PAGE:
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Some argue that the debate--about whether the Second Amendment intended to grant the right to keep and bear arms to individuals--is over. I usually interpret this assertion to mean that these folks would like for the debate to be over since five right-wing justices on the Supreme Court have ruled in favor of this position.

Of course, all Supreme Court decisions, even misbegotten ones, are enforceable. But right-wing justices currently sitting have no compunction about ignoring precedent to impose their biased and inconsistent interpretations of the Constitution. So, in my view, future moderate justices (if and when they regain control of the court) should have no compunction about reconsidering decisions made by this right-wing court when such decisions were obviously ideologically-driven.

So, yes, the debate continues. Retired Supreme Court Justice John Paul Stevens moves the debate forward by publishing an editorial in the Washington Post on this very subject. Here are some excerpts (emphasis mine):

Concern that a national standing army might pose a threat to the security of the separate states led to the adoption of the Second Amendment, which provides that “a well regulated Militia, being necessary to the security of a free State, the right of the people to keep and bear Arms, shall not be infringed.”

For more than 200 years following the adoption of that amendment, federal judges uniformly understood that the right protected by that text was limited in two ways: First, it applied only to keeping and bearing arms for military purposes, and second, while it limited the power of the federal government, it did not impose any limit whatsoever on the power of states or local governments to regulate the ownership or use of firearms...

When I joined the court in 1975, that holding was generally understood as limiting the scope of the Second Amendment to uses of arms that were related to military activities. During the years when Warren Burger was chief justice, from 1969 to 1986, no judge or justice expressed any doubt about the limited coverage of the amendment, and I cannot recall any judge suggesting that the amendment might place any limit on state authority to do anything...

Five years after his retirement, during a 1991 appearance on “The MacNeil/Lehrer NewsHour,” Burger himself remarked that the Second Amendment “has been the subject of one of the greatest pieces of fraud, I repeat the word ‘fraud,’ on the American public by special interest groups that I have ever seen in my lifetime...”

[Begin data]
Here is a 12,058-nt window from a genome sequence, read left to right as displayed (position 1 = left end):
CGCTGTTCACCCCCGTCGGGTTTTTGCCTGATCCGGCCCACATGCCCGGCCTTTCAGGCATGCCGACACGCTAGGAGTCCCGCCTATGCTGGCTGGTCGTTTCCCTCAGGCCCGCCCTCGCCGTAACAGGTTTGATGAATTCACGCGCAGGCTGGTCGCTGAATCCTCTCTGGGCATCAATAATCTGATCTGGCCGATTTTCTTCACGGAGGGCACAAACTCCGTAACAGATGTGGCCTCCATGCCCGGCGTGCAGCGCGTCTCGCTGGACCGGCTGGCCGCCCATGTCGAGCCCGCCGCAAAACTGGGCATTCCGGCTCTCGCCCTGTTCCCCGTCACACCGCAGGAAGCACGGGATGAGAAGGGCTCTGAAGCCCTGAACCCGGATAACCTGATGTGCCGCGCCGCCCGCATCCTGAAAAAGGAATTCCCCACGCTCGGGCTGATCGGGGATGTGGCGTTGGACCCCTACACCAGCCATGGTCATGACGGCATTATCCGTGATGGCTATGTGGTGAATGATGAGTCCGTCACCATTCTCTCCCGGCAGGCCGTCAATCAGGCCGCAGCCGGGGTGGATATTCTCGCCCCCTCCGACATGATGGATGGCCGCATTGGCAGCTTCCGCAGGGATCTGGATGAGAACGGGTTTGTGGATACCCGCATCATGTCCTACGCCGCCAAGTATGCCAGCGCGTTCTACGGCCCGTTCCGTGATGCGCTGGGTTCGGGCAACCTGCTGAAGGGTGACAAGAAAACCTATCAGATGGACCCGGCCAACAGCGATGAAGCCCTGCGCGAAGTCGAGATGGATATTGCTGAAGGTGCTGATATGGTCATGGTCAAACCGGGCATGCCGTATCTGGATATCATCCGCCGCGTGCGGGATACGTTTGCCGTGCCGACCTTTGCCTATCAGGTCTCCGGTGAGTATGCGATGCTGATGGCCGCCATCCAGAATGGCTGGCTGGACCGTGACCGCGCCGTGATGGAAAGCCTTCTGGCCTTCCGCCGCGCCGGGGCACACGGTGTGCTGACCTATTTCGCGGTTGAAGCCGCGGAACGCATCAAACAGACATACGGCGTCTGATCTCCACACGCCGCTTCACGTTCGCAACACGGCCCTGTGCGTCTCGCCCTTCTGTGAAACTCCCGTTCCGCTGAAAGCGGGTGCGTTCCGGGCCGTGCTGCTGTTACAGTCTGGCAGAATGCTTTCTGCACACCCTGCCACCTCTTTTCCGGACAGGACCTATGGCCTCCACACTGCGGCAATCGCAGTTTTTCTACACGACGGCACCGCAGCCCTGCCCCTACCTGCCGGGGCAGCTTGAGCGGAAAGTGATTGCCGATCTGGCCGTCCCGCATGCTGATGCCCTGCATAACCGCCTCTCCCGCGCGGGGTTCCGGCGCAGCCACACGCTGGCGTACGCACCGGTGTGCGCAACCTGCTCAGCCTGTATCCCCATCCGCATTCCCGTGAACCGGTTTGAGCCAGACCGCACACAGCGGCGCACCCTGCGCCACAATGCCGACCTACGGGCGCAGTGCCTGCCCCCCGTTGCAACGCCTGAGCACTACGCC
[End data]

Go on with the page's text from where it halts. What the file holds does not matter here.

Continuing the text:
The Second Amendment expressly endorsed the substantive common-law rule that protected the citizen’s right (and duty) to keep and bear arms when serving in a state militia. In its decision in Heller, however, the majority interpreted the amendment as though its draftsmen were primarily motivated by an interest in protecting the common-law right of self-defense. But that common-law right is a procedural right that has always been available to the defendant in criminal proceedings in every state. The notion that the states were concerned about possible infringement of that right by the federal government is really quite absurd.

Stevens offers a solution to the Court's misinterpretation of the Second Amendment in two relatively recent decisions: District of Columbia v. Heller and McDonald v. Chicago:
As a result of the rulings in Heller and McDonald, the Second Amendment, which was adopted to protect the states from federal interference with their power to ensure that their militias were “well regulated,” has given federal judges the ultimate power to determine the validity of state regulations of both civilian and militia-related uses of arms. That anomalous result can be avoided by adding five words to the text of the Second Amendment to make it unambiguously conform to the original intent of its draftsmen. As so amended, it would read:

“A well regulated Militia, being necessary to the security of a free State, the right of the people to keep and bear Arms when serving in the Militia shall not be infringed.”

Stevens concludes by asserting that the individual RBKA crowd's claims are emotional and based on fiction:
Emotional claims that the right to possess deadly weapons is so important that it is protected by the federal Constitution distort intelligent debate about the wisdom of particular aspects of proposed legislation designed to minimize the slaughter caused by the prevalence of guns in private hands. Those emotional arguments would be nullified by the adoption of my proposed amendment. The amendment certainly would not silence the powerful voice of the gun lobby; it would merely eliminate its ability to advance one mistaken argument.

It is true, of course, that the public’s reaction to the massacre of schoolchildren, such as the Newtown killings, and the 2013 murder of government employees at the Navy Yard in Washington, may also introduce a strong emotional element into the debate. That aspect of the debate is, however, based entirely on facts rather than fiction. The law should encourage intelligent discussion of possible remedies for what every American can recognize as an ongoing national tragedy.

Like it or not, this debate ain't over.

Originally posted to cjo30080 on Sat Apr 12, 2014 at 06:00 AM PDT.

Also republished by Shut Down the NRA, Repeal or Amend the Second Amendment (RASA), and Firearms Law and Policy.

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Comment Preferences

  •  Doesn't Matter, KRATS is the Constitution (0+ / 0-)

    and ALEC & the Chamber make it very unlikely to change that fact substantively.